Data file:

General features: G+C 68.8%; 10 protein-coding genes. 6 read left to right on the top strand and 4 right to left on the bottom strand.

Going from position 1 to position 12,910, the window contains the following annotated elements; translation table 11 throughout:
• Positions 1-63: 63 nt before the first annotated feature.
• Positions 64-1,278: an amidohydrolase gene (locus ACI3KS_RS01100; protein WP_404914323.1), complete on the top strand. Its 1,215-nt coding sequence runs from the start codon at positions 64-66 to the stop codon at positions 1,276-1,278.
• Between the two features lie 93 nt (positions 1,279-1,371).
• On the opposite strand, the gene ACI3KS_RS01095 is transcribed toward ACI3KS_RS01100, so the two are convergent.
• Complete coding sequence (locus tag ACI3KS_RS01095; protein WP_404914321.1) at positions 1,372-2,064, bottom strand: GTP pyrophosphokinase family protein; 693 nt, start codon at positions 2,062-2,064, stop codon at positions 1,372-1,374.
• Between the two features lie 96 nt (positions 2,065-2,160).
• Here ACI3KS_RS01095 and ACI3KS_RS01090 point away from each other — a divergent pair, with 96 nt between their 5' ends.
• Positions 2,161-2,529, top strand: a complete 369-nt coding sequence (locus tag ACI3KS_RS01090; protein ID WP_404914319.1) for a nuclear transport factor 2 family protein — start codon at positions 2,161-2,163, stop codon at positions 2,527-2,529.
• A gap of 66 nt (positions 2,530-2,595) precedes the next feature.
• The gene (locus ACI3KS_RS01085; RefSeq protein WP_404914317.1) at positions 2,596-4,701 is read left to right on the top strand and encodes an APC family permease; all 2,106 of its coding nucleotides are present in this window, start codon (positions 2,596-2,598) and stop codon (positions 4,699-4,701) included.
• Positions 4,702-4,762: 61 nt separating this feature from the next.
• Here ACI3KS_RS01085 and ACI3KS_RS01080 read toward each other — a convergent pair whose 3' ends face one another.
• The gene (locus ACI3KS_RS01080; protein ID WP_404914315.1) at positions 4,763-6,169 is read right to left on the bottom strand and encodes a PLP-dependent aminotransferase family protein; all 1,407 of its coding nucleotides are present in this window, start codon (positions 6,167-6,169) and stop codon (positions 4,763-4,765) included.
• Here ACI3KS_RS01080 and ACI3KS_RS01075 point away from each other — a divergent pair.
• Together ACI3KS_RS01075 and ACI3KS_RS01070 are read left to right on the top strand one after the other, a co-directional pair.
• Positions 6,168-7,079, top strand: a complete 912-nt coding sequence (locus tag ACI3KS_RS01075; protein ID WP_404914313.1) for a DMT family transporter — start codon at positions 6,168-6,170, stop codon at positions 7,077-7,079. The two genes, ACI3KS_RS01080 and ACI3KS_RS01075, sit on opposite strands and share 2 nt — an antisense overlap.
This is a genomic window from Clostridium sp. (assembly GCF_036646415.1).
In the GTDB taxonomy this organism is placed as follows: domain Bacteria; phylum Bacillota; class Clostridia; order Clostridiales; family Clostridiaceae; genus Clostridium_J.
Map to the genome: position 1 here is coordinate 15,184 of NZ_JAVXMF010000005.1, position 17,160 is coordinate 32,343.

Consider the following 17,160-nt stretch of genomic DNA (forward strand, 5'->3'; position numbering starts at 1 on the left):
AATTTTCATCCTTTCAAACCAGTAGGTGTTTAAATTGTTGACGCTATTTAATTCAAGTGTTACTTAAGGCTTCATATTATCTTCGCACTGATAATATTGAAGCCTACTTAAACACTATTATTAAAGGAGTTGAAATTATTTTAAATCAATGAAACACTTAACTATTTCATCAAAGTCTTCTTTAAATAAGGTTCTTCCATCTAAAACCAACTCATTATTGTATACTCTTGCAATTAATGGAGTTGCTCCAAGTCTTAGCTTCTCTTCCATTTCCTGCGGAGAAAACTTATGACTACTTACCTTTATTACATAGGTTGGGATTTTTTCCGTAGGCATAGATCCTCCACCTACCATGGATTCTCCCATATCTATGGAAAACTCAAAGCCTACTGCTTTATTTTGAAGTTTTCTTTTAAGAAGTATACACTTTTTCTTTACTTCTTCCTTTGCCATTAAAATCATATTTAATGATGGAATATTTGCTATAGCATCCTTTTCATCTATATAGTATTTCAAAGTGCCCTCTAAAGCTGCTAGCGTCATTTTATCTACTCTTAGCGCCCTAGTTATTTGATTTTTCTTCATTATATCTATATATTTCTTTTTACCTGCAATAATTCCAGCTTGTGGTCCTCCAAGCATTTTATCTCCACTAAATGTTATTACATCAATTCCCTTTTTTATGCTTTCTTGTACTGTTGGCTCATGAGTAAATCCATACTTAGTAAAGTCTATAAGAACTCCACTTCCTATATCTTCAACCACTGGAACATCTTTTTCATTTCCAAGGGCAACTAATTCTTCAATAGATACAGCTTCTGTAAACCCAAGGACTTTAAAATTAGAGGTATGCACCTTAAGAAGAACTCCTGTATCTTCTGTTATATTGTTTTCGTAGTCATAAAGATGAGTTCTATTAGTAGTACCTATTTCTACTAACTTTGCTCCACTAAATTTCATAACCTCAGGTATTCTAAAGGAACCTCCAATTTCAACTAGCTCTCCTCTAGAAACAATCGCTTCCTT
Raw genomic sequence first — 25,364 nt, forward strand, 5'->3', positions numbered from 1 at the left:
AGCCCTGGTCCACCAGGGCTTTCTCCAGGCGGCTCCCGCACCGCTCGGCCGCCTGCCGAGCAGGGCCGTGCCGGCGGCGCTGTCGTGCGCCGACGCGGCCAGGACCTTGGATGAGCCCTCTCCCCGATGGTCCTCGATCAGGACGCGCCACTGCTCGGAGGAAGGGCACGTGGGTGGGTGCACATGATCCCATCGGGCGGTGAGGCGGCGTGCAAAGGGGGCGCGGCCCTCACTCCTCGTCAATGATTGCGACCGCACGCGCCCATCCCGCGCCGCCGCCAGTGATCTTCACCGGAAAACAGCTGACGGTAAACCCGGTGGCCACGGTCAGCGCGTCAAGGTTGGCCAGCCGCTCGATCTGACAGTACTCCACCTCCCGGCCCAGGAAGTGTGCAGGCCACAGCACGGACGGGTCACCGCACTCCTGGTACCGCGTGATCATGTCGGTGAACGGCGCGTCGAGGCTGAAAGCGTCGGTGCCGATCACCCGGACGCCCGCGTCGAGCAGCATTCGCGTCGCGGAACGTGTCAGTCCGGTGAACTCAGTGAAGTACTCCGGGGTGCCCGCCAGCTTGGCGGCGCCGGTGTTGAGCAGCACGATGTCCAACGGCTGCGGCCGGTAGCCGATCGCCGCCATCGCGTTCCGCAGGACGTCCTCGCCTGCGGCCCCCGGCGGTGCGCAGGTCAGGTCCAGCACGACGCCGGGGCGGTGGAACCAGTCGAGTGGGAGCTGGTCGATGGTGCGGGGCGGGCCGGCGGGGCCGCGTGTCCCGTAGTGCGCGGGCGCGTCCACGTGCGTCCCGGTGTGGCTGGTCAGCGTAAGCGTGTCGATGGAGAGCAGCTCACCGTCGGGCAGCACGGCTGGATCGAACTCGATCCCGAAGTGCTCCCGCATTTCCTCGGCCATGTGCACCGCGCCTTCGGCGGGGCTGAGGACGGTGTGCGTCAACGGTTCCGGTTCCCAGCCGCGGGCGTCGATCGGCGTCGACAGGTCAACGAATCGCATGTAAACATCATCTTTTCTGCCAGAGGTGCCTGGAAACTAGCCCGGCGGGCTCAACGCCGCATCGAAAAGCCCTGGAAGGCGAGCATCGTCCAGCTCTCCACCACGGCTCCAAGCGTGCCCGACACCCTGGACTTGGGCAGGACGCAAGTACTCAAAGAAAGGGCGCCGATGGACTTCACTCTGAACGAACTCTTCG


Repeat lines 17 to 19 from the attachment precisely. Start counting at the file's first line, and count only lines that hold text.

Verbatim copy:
• Together ACI3KS_RS01075 and ACI3KS_RS01070 are read left to right on the top strand one after the other, a co-directional pair.
• Positions 6,168-7,079, top strand: a complete 912-nt coding sequence (locus tag ACI3KS_RS01075; protein ID WP_404914313.1) for a DMT family transporter — start codon at positions 6,168-6,170, stop codon at positions 7,077-7,079. The two genes, ACI3KS_RS01080 and ACI3KS_RS01075, sit on opposite strands and share 2 nt — an antisense overlap.
This is a genomic window from Clostridium sp. (assembly GCF_036646415.1).